General-grants-program: Polkadot Runtime Environment: Alternative Implementation Grant

Created on 18 Jul 2018  ·  16Comments  ·  Source: w3f/General-Grants-Program

The Web3 Foundation is looking to attract teams for the development of an alternative implementation of Polkadot Runtime Environment (PRE), which is a core component of Polkadot.

The first step in writing a fully-fledged Polkadot implementation is to start by writing an implementation of the PRE. The idea behind the PRE is that it can be used to create standalone blockchains, while also allowing connectivity to the Polkadot network.

The Web3 Foundation contracted Parity Technologies to write the first implementation of Polkadot. Their implementation of the PRE is called ‘Substrate’. This product is currently a PRE but will have additional functionality in the future. For this grant we are concerned only with the PRE. The current Substrate code is sitting in the Polkadot GitHub repo and is implemented in Rust.

For more information please see the following document for further details on how to apply:

Polkadot Runtime Environment: Alternative Implementation Grant

(FYI, the following languages are preferred: Go (above all others), C++, and Java.)

Core Tech Sought

Most helpful comment

Hello, our team was in Berlin during blockchain week and had an incredible time getting to know people from the Parity team. We showed interest in writing an implementation of the PRE in Go. I will be filling out the application over the next few days. Thank you!

All 16 comments

Is there a preferred language for the implementation?

An alternate implementation in Rust or Go would be very useful early on, since a lot of the current blockchain stack is written in one or the other.

Down the road, it would be interesting to get an implementation in JavaScript (if it ever supports compilation to wasm) or Java/C#.

I'm due to release more information tomorrow (a little behind expected timeframe!).

The reference implementation is in Rust (i.e. Parity Tech), plus there is Jaco's JS implementation (a full Substrate client, but without block authoring).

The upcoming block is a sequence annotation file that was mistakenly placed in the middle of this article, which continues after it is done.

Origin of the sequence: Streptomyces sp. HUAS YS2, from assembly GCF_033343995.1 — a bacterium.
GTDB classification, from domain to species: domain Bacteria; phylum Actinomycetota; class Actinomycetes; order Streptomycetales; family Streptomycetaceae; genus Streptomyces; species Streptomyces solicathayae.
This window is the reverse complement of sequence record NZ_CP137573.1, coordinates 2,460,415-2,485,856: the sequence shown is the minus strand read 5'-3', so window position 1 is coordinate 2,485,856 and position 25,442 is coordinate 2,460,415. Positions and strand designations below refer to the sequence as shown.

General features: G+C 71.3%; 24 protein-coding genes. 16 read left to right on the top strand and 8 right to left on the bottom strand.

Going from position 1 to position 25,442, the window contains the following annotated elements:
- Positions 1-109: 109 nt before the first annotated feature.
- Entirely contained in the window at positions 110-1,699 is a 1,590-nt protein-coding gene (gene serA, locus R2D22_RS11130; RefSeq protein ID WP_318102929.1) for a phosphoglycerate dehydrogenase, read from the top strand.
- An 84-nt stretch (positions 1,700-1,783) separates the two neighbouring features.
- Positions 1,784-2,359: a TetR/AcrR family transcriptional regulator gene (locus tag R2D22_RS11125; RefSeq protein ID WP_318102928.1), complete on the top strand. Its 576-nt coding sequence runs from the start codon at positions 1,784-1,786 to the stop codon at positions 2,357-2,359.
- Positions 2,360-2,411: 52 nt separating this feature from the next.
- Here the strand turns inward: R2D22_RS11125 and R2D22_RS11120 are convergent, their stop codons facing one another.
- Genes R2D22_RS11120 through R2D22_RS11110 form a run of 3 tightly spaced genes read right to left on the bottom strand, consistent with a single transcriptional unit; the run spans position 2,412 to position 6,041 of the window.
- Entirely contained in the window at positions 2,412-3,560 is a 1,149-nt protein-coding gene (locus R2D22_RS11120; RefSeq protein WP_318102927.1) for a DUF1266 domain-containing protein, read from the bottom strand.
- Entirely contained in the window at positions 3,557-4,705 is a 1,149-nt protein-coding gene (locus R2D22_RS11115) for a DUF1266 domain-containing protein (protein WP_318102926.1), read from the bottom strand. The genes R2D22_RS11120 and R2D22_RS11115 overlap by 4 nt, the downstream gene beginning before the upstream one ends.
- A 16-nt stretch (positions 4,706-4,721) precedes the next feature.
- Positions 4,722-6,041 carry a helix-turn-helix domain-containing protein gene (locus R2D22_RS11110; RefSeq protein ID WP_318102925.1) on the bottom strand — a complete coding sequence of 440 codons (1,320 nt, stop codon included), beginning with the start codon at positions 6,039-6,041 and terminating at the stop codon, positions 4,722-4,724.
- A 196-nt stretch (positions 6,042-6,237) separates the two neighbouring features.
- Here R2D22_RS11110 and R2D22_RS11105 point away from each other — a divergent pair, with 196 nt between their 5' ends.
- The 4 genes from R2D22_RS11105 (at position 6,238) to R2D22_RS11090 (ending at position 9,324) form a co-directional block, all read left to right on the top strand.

The preferred implementations are: Java, Go, C++.

So, with some luck, I can release the full details tomorrow! :-)

@EdwardAThomson Are there timelines for the grant applications?

I'm seeking to help a team in this endeavour, specially using Go. If there's an existing team that is looking for help, please contact me. gfrеⅾеrісο аt іģսаzս ḋοt ѕοⅼսtіоոѕ or on Twitter: ģсѕfrеḋ.

@gcsfred2 The applications will be open for a while. At the moment there is a hope to have a couple more implementations, so the application process will remain open at least until we have a few interested teams working on this issue.

Hello, our team was in Berlin during blockchain week and had an incredible time getting to know people from the Parity team. We showed interest in writing an implementation of the PRE in Go. I will be filling out the application over the next few days. Thank you!

Hey ChainSafe team, that's great to hear! I see you have an email address on your profile. I will drop an email to say hello. Go is one of our preferred languages, so your application is of interest. We are starting to get quite a bit of interest now in writing alternative implementations.

Keen to be involved in core development of Polkadot. Form submitted! :)

Adding a list of relevant videos and blogs.


Blogs etc:

Technical Chat channel:

We'd recommend jumping into the Substrate Technical channel and start asking questions. Some developers are on-hand and answering questions, plus there is also a handful of community members who are becoming experts too!

Thanks for all of the interest so far. We have received a number of application forms, but the application process is still open in case any teams are wondering and were thinking of submitting a proposal. We are hoping to select 2 or 3 teams to develop alternative implementations, but we haven't selected anyone yet!

A further update on this topic. Many of you have been asking about timescales and the amount of effort involved.

I had a quick chat with Jaco, a dev in Parity. He is the one who created the implementation in JavaScript. Hopefully this gives you a better idea. He worked pretty much solo too!

How long would you expect a dev / team of devs to create an implementation of Substrate?

"Difficult to say - the issue is that my implementation found a lot of bugs in the Rust libp2p code, so I was waiting for (what felt like forever), for fixes. Too early.

So first thing, what language - if not JS, Go or Rust, they need to write their own libp2p implementation. (Maybe there is a way to use the Go/Rust versions as libraries)"

"Then the tricky bits are:

  • implementation of Parity codec (2+ weeks to do properly) - needed for anything networking or RPC related
  • implementation of a Trie DB - they can learn from what is done in JS, Rust, Ethereum clients, however Substrate has their own version. (Once again, it may be possible to use the Rust version as a lib)